The Washington Post has delved deep into the finances of the National Rifle Association and uncovered a disturbing pattern of self-dealing by the organization’s board members according to a report the newspaper published today.
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The NRA — already beset with accusations that its senior executives spent its members’ dues and contributions on exorbitant perks like expensive hand-tailored custom Italian suits — apparently also showered money on nearly a quarter of its otherwise unpaid board members according to the paper’s investigation.
Among the details that The Washington Post reporters found:
“A former pro football player who serves on the National Rifle Association board was paid $400,000 by the group in recent years for public outreach and firearms training. Another board member, a writer in New Mexico, collected more than $28,000 for articles in NRA publications. Yet another board member sold ammunition from his private company to the NRA for an undisclosed sum,” the newspaper reports after reviewing tax filings, state charitable reports and NRA correspondence.
The revelations add to the pressure on the NRA to explain to its members and to state and federal tax authorities exactly how it monitored its spending and ensured that its funds were not misused.
With the powerful gun lobbying group under severe financial constraints after its fundraising has diminished — as it typically does when it’s unable to fear-monger off the back of a Democratic president whom they can accuse of trying to take away Americans’ guns — it’s now facing a revolt from its members over questions about the integrity and competence of its leadership team.
“’I will be the first person to get in your face about defending the Second Amendment, but I will not defend corruption and cronyism and fearmongering,’ said Vanessa Ross, a Philadelphia-area bakery owner and lifetime NRA member who previously worked at the Virginia headquarters managing a program for disabled shooters,” The Post writes.
The NRA’s 76 member board of directors includes gun manufacturing executives, conservative politicians, gun fans, and a group of sports and entertainment celebrities. One of those sports celebrities, basketball star Karl Malone, was not among those alleged to have received payments from the gun rights advocacy group and was “concerned” by the reports.
“If these allegations are correct and 18 board members received pay, you’re damn right I am,” he said. “If it’s correct, the members who pay their dues should be damn concerned, too.”
While state and federal regulations do not prohibit people who serve on nonprofit boards from doing business with their organizations as long as they follow proper guidelines, the IRS can penalize any nonprofit group that allows senior officials and their relatives to get recompense that goes beyond fair market value.
Tax experts asked by The Washinton Post have said that the multiplicity of payments to certain NRA directors can create potential conflicts of interest that could interfere with the board’s independent oversight of the group’s finances.
“In 25 years of working in this field, I have never seen a pattern like this,” said Douglas Varley, a Washington attorney at Caplin & Drysdale who specializes in tax-exempt organizations and reviewed the NRA’s federal and state filings from 2016 through 2018 for The Washington Post. “The volume of transactions with insiders and affiliates of insiders is really astonishing.”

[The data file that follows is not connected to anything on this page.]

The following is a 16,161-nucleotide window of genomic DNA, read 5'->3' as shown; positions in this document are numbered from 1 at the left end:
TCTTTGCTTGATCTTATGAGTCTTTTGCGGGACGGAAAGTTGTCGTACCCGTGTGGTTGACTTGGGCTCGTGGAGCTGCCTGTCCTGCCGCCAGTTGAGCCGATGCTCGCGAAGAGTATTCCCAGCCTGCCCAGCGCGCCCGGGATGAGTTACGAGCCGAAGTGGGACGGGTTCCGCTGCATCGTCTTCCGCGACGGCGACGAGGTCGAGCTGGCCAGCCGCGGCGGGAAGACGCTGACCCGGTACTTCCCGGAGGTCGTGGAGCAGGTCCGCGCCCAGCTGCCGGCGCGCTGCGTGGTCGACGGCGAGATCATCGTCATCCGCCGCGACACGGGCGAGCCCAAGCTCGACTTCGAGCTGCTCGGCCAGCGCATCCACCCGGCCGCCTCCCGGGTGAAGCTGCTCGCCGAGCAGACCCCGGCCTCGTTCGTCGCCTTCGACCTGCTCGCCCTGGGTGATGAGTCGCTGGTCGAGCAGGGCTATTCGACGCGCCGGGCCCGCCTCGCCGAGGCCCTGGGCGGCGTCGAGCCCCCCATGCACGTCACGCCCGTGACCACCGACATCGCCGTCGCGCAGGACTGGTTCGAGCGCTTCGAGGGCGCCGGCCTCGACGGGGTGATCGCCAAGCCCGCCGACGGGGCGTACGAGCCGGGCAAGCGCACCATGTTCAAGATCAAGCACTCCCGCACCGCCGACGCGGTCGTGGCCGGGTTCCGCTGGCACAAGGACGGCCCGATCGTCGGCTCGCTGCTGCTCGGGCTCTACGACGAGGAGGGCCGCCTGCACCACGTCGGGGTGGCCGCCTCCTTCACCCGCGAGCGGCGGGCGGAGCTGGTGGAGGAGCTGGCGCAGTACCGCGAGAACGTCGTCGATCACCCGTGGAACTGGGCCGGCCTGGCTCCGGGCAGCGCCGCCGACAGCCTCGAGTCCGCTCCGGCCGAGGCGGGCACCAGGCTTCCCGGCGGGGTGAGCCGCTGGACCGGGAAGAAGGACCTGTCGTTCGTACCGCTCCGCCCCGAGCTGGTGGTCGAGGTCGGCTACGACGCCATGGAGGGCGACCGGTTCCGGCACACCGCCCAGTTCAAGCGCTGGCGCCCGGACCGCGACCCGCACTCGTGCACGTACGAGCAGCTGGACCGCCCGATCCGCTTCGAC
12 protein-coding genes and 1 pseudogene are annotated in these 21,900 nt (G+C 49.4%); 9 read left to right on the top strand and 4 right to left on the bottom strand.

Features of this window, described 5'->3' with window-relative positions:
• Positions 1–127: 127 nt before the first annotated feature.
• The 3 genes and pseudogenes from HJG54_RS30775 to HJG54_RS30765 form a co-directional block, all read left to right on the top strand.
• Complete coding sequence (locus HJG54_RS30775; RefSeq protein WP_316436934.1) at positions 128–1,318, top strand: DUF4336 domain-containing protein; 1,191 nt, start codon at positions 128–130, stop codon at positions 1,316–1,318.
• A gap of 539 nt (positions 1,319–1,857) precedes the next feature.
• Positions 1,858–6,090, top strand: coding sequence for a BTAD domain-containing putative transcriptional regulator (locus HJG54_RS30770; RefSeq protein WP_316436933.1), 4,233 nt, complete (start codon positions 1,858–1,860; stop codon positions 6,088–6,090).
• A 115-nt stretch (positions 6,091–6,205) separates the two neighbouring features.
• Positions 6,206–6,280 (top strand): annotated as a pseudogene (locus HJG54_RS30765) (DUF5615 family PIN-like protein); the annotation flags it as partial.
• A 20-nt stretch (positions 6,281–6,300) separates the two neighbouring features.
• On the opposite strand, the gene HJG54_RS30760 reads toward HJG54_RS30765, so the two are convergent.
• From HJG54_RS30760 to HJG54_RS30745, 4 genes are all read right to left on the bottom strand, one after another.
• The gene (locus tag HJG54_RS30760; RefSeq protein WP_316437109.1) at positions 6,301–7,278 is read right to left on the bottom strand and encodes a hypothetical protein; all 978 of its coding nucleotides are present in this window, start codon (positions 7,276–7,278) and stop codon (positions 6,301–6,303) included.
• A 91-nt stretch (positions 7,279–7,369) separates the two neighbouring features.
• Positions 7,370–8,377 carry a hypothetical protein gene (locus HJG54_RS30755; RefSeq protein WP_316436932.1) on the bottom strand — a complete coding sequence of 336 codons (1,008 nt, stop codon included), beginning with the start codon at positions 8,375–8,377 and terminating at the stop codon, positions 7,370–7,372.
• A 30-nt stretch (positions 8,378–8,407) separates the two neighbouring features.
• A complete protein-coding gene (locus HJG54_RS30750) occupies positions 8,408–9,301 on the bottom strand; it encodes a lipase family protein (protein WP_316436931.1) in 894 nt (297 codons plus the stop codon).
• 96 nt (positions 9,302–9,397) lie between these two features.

While Varley says that he found no evidence of illegal activity and that the gun lobbyist disclosed the payments made in a proper fashion, the business practices raise serious questions.
“But the pattern raises a threshold question of who the organization is serving,” he said. “Is it being run for the benefit of the gun owners in the country and the public? Or is it being run as a business generating enterprise for officers and employees of the organization?” Varley asked.
For its own part, the NRA blames the fact that gun control organizations have called for a boycott against companies that do business with the group for reducing the pool of available vendors, forcing the group to look inward for services in certain instances.
“Naturally, there are occasions where the NRA engages vendors who have a connection to NRA executives, employees or board members — but only when such an association works in the best interest of the organization and its members,” said William Brewer, an outsideattorney for the NRA.
Still, with the NRA facing a $17 million budget shortfall, longterm members of the group are worried about its survival in the face of allegations of impropriety.
“The NRA cannot afford to give fodder to the public and to the media that we are anything but above board,” said Tiffany Johnson, a firearms instructor in Memphis and lifetime member. “We can’t give anybody any reason to even intimate that we have impermissible conflicts of interest, that there is self-dealing.”
Perhaps that is a sentiment that should have been communicated to senior NRA executives a few years sooner.
Hopefully, the results of the ongoing scandals at the NRA will be less effective lobbying efforts against the common-sense gun regulations that Democrats have been attempting to pass while the NRA fought them tooth and nail.
Perhaps without the NRA’s financial support, congressional representatives will finally listen to their constituents who overwhelmingly want action to prevent mass shootings at schools, houses of worship, and entertainment venues instead of to the gun lobbyists dangling campaign contributions.
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Original reporting by Beth Reinhard Katie Zezima Tom Hamburger, Carol D. Leonnig at The Washington Post.